When A Bunch of Pseudo-Fascists Is Better Than No Pseudo-Fascists

Today is Budget Day in India, and the questions are pretty big: Is it too early to roll back the stimulus measures; how can rising food prices be brought under control (a political priority) while at the same time reducing public spending (an economic priority); and can India find a way to spread all this wonderful growth around the millions being left behind?

As it tackles these problems, the Congress government sits in a pretty comfortable position, knowing that its absolute majority in parliament puts it firmly in the driving seat. This has been looking like more and more of a problem over the past couple months, with an unthreatened Congress party starting to look complacent.

An opposition is needed, and unfortunately the Hindu nationalist BJP is the only other game in town. It was dealt a serious blow at last year’s general election from which it took several months to recover. But with new leaders appointed over the winter, there are signs of a comeback, particularly over the issue of rising food prices, which has been enough to topple governments in the past. It also seems to be realising that Hindu nationalism just doesn’t play with India’s hip, new image. Instead, as this article from WSJ argues, they are pushing economic progress and sensitivity to local cultural norms as the way to regain their lost influence.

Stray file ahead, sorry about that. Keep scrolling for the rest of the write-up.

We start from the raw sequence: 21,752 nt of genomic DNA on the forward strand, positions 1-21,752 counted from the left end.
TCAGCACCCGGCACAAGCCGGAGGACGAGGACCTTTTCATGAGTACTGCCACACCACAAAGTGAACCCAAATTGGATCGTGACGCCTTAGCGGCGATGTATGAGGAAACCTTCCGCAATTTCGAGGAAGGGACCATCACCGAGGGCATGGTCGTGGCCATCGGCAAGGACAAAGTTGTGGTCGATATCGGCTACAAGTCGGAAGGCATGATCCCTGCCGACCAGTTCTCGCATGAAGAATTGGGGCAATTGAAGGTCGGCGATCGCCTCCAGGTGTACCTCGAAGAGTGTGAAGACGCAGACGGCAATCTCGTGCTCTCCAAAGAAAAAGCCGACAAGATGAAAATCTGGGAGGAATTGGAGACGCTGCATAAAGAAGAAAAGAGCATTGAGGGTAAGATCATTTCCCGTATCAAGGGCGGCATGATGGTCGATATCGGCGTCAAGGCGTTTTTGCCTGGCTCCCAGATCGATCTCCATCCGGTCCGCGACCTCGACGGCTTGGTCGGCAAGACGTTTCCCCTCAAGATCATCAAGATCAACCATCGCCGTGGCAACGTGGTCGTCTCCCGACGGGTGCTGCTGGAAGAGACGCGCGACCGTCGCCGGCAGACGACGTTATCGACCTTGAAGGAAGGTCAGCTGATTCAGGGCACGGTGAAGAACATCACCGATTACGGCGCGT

It’s a bitter pill to swallow. The BJP has been intimately in numerous incidents of bilious fascism, from the destruction of the Ayodhya mosque in 1992 to the brutal anti-Muslim pogroms of 2002. But even they are better than no opposition at all, so perhaps we have to hope that the desperation to get back into power will have a dampening effect on their more rabid impulses and return some effective checks and balances to Indian politics.

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